By Amanda Gorozdi, Senior Associate – Avison Young                                  Photo: Distressed Communities Map
CIBS Executive Board Member, Secretary 2019-2020                                  Source: Economic Innovation Group  

Into the Zone…Opportunity Zones….
Over the past couple of months, you may have heard a lot of buzz around the federal government’s Opportunity Zones program, especially if you work within the commercial real estate, accounting, and finance industries. As a commercial real estate professional working with investors and businesses, I couldn’t help but delve into the program myself to see how and if this program could benefit my clients. You may have asked yourselves some similar questions when you heard about the program such as what is it? Where did it come from? Why was it created? How does it work? What are the benefits? After this post you will have a good understanding of Opportunity Zones and whether they are something you want to explore further and include in your investment strategy.

What are Opportunity Zones?
The Opportunity Zone program was created in the Tax Cuts and Jobs Act of December 2017 in an effort to revitalize economically distressed communities using private investments rather than taxpayer dollars. Using 2010 census tracts data of neighborhoods, areas that met low income and geographic criteria, as defined by the program, were qualified as Opportunity Zones. Areas with a poverty rate of at least 20 percent or a median income of no more than 80 percent of the area average were considered.

States, territories, and districts had to nominate up to 25% of communities that qualified and if an area had fewer than 100 census tracts, then up to 25 census tracts could be designated as Opportunity Zones. Located across the US, these zones keep their designated title for 10 years. Thus far, more than 8,700 Qualified Opportunity Zones (QOZ) have been certified.

Most would assume that the investment types in Qualified Opportunity Zones are commercial real estate related. However, it also includes new business startups, expanding and relocating existing businesses into a QOZ, or small businesses already in a QOZ with plans of a substantial expansion.

Where investors come into the picture is when they purchase businesses or commercial real estate within a QOZ through Qualified Opportunity Funds that holds their capital gains. In return, investors receive capital gain tax incentives for participating in the program.

Where did Opportunity Zones Come From?
The real estate market has been booming, the stock market has been at an all-time high and as a result investors have been tying up their wealth in real estate holdings and stock portfolios to avoid hefty capital gains taxes. In the meantime, local communities are struggling economically partly because investment capital have been tied-up in assets and metro areas that don’t spur local economies.

Data shows that there are 50 million Americans that live in neighborhoods that are struggling to attract capital and sustain economic opportunity for their residents. In 2016, these communities contained 1.4 million fewer jobs than they did in 2007. Since the Great Recession in 2008, companies in these areas have been shutting down faster than new businesses have been opening up. The global and national recovery has done little to boost these local businesses and create more local jobs. Metro areas have been regaining new businesses increasingly faster than the rest of the country combined, leaving local economies in the dust and an increasing need for local economic stimulation.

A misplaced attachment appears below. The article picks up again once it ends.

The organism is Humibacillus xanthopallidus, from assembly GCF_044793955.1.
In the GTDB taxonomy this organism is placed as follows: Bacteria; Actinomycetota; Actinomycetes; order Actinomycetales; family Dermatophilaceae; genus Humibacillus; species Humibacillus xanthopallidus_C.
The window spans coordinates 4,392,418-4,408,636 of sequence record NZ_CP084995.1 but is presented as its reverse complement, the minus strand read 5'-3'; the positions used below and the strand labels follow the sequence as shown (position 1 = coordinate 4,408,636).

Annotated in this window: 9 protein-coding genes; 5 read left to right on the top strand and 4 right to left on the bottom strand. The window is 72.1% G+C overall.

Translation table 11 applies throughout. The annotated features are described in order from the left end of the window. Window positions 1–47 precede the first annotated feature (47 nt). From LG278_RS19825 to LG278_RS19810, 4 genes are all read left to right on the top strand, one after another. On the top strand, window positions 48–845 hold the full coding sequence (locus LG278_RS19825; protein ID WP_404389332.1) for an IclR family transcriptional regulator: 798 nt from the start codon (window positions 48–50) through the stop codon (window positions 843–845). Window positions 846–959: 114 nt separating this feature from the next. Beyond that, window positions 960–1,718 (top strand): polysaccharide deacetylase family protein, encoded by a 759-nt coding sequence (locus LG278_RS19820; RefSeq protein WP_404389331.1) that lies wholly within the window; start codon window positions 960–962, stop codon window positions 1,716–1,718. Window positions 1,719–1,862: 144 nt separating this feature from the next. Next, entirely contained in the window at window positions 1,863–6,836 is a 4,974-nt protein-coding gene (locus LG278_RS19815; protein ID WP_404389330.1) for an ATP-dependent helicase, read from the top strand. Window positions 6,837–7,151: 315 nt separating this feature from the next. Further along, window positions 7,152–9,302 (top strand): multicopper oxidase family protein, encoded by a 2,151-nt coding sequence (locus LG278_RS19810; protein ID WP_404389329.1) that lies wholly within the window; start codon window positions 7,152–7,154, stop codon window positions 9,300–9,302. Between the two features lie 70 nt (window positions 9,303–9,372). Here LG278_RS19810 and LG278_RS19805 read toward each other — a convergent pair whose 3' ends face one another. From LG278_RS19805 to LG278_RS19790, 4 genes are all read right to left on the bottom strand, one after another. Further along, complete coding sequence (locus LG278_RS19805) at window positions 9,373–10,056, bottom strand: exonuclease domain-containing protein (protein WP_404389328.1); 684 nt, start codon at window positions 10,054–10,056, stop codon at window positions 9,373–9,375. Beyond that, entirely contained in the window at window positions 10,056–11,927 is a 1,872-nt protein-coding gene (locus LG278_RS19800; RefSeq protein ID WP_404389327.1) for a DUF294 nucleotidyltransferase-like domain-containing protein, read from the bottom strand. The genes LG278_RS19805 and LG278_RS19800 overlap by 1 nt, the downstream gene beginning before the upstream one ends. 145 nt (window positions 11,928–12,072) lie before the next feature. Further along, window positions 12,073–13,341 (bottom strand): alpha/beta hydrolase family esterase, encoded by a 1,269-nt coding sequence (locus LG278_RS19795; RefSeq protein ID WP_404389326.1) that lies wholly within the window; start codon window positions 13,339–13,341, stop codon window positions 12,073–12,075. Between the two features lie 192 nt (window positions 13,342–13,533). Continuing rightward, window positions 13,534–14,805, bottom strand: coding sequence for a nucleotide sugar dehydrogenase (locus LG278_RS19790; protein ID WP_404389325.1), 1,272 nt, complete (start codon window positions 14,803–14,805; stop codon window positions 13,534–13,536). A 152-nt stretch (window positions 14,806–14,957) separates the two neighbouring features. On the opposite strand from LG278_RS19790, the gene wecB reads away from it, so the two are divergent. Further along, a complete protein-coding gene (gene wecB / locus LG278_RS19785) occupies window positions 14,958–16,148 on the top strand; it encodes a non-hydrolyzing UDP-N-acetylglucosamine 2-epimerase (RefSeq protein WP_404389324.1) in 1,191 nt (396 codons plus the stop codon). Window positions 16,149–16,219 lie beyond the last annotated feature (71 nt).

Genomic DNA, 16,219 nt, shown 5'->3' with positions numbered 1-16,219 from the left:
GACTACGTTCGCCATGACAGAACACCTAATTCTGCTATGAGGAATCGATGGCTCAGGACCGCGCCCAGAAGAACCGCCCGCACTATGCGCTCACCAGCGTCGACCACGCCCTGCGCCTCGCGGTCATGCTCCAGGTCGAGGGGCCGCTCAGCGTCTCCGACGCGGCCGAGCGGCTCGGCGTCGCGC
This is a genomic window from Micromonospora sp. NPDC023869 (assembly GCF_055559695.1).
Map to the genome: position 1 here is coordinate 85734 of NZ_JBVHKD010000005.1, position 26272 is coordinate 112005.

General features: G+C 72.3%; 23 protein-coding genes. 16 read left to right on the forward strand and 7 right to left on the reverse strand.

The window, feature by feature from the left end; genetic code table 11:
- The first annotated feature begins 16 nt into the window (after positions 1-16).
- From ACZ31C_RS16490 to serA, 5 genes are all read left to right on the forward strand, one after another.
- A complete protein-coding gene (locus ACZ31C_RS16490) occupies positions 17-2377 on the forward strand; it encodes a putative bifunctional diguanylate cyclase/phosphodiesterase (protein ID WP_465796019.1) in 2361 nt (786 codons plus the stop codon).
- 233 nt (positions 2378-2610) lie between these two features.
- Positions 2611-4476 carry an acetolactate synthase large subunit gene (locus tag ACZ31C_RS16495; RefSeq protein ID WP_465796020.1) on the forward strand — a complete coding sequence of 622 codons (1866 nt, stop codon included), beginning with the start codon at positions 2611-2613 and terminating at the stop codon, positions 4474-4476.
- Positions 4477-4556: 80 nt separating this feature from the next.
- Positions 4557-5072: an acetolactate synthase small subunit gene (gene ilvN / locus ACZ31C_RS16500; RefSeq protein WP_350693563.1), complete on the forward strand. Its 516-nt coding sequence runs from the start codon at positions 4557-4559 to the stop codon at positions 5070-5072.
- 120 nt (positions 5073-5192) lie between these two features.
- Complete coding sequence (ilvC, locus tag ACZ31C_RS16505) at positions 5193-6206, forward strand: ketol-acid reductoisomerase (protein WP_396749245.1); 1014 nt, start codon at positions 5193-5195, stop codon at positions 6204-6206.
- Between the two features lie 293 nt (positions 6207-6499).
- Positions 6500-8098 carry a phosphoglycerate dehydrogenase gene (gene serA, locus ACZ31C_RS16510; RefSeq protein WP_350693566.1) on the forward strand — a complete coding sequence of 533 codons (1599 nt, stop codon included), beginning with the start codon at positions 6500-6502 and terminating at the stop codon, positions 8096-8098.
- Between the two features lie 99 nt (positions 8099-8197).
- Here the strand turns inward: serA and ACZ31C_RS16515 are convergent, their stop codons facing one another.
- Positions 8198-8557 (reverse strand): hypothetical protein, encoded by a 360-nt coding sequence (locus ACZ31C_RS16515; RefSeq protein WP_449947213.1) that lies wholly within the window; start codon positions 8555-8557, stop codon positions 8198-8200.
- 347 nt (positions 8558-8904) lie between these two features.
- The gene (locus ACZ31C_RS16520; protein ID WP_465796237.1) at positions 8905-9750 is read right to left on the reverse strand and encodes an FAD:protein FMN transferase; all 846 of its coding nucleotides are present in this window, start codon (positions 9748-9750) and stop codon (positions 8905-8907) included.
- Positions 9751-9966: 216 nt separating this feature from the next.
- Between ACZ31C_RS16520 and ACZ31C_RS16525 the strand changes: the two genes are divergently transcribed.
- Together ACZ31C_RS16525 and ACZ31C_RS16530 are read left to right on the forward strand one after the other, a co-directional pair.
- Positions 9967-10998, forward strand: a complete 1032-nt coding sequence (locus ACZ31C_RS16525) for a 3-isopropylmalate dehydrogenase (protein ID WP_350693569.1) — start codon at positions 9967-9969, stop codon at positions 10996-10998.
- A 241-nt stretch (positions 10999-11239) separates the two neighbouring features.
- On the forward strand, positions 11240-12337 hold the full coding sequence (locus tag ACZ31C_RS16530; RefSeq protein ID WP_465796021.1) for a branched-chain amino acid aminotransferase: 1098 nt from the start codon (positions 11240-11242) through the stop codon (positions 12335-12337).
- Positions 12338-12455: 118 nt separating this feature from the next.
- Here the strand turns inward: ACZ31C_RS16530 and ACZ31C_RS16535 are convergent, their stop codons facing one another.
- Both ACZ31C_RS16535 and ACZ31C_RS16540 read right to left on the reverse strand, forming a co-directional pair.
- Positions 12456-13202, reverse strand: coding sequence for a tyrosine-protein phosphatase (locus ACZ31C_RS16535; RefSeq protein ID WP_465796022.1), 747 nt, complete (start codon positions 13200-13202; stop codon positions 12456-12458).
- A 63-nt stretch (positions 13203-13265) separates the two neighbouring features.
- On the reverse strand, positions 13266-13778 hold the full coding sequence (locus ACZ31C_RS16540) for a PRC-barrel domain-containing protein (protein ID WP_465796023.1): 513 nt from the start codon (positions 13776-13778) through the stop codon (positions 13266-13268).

The government has been in this predicament before and has in the past created various programs to solve this problem. However this time, the Opportunity Zone program is said to be like no other program implemented before and may be the answer to achieving economic progress in distressed communities. Past programs had often failed because they’ve been subject to Congress renewal, whereas the Opportunity Zone program is not. It creates a win-win scenario by rewarding investors with capital gain tax incentives while local neighborhoods reap the benefits of an economically improved area without any additional tax burdens.

The closest equivalent to the Opportunity Zone Program, at least in real estate, is the 1031 Exchange, which also allows property sellers to avoid capital gains if they put their earnings into another real estate investment. Unlike the 1031 Exchange, however, this OZ program includes a path to liquidity and is not limited to a like-kind exchange.

It is said by the Economic Innovation Group, “the scale of opportunity in these zones is $6.1 trillion dollars in unrealized capital gains that can be reinvested. If a fraction of this number flows into Opportunity Zones, it can be the largest federal community development initiative in memory.”

How Does Investing in an Opportunity Zone Work?
Once an investor decides to participate in the program and take advantage of the tax incentives, they have to create a Qualified Opportunity Fund (QOF) in order to invest in an eligible OZ. The QOF is an investment vehicle that is setup as either a partnership or corporation and utilizes the investor’s gains from a prior investment to fund the Opportunity Fund. To start a QOF an investor can self-certify by simply completing IRS Form 8996 and attaching it to their federal income tax return for the taxable year. There is no approval or action required by the IRS besides submitting this form with your tax return to start your QOF. Investors also have the option of investing with an existing QOF that aligns with their strategy and size of investment. However, whichever the investor chooses, a QOF must keep at least 90% of their assets in one or more designated Opportunity Zones to receive the tax benefits. They also have 180 days of the sale of the other asset to flip a capital gain into a QOF and then the IRS gives the QOF 30 months to put their money to work.

For a business to qualify, at least 50% of the gross income of the business must be a result of trade done in the designated Opportunity Zone.

What are the Benefits?
The benefits begin immediately with a temporary tax deferral on the original gains when an investor reinvests its capital gains in the QOF within 180 days. Tax payment is deferred until the investment is sold or exchanged or until December 31, 2026, whichever comes first.